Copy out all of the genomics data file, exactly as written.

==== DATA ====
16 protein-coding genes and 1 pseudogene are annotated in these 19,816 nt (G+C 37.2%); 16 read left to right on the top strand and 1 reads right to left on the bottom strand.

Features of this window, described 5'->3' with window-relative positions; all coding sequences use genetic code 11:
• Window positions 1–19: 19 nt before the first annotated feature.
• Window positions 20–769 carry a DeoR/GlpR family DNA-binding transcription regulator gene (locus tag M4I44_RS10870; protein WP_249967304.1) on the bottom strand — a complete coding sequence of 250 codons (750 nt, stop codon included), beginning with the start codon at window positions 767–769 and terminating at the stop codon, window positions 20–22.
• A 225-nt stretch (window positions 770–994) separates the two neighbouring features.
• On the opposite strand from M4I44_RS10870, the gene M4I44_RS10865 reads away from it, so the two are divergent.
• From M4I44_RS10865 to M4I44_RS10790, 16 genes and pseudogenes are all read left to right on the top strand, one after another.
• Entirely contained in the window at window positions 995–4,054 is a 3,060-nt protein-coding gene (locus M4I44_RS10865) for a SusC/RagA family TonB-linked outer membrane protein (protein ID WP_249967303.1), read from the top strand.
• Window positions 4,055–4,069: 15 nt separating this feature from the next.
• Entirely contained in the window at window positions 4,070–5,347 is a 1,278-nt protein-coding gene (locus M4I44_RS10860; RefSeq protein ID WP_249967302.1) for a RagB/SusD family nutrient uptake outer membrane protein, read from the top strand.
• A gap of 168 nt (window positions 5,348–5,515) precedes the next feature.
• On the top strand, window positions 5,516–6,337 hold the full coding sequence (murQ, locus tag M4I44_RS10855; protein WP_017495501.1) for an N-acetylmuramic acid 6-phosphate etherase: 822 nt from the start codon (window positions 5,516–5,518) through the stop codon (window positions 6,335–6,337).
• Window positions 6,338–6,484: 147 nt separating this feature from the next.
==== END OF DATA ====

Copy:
16 protein-coding genes and 1 pseudogene are annotated in these 19,816 nt (G+C 37.2%); 16 read left to right on the top strand and 1 reads right to left on the bottom strand.

Features of this window, described 5'->3' with window-relative positions; all coding sequences use genetic code 11:
• Window positions 1–19: 19 nt before the first annotated feature.
• Window positions 20–769 carry a DeoR/GlpR family DNA-binding transcription regulator gene (locus tag M4I44_RS10870; protein WP_249967304.1) on the bottom strand — a complete coding sequence of 250 codons (750 nt, stop codon included), beginning with the start codon at window positions 767–769 and terminating at the stop codon, window positions 20–22.
• A 225-nt stretch (window positions 770–994) separates the two neighbouring features.
• On the opposite strand from M4I44_RS10870, the gene M4I44_RS10865 reads away from it, so the two are divergent.
• From M4I44_RS10865 to M4I44_RS10790, 16 genes and pseudogenes are all read left to right on the top strand, one after another.
• Entirely contained in the window at window positions 995–4,054 is a 3,060-nt protein-coding gene (locus M4I44_RS10865) for a SusC/RagA family TonB-linked outer membrane protein (protein ID WP_249967303.1), read from the top strand.
• Window positions 4,055–4,069: 15 nt separating this feature from the next.
• Entirely contained in the window at window positions 4,070–5,347 is a 1,278-nt protein-coding gene (locus M4I44_RS10860; RefSeq protein ID WP_249967302.1) for a RagB/SusD family nutrient uptake outer membrane protein, read from the top strand.
• A gap of 168 nt (window positions 5,348–5,515) precedes the next feature.
• On the top strand, window positions 5,516–6,337 hold the full coding sequence (murQ, locus tag M4I44_RS10855; protein WP_017495501.1) for an N-acetylmuramic acid 6-phosphate etherase: 822 nt from the start codon (window positions 5,516–5,518) through the stop codon (window positions 6,335–6,337).
• Window positions 6,338–6,484: 147 nt separating this feature from the next.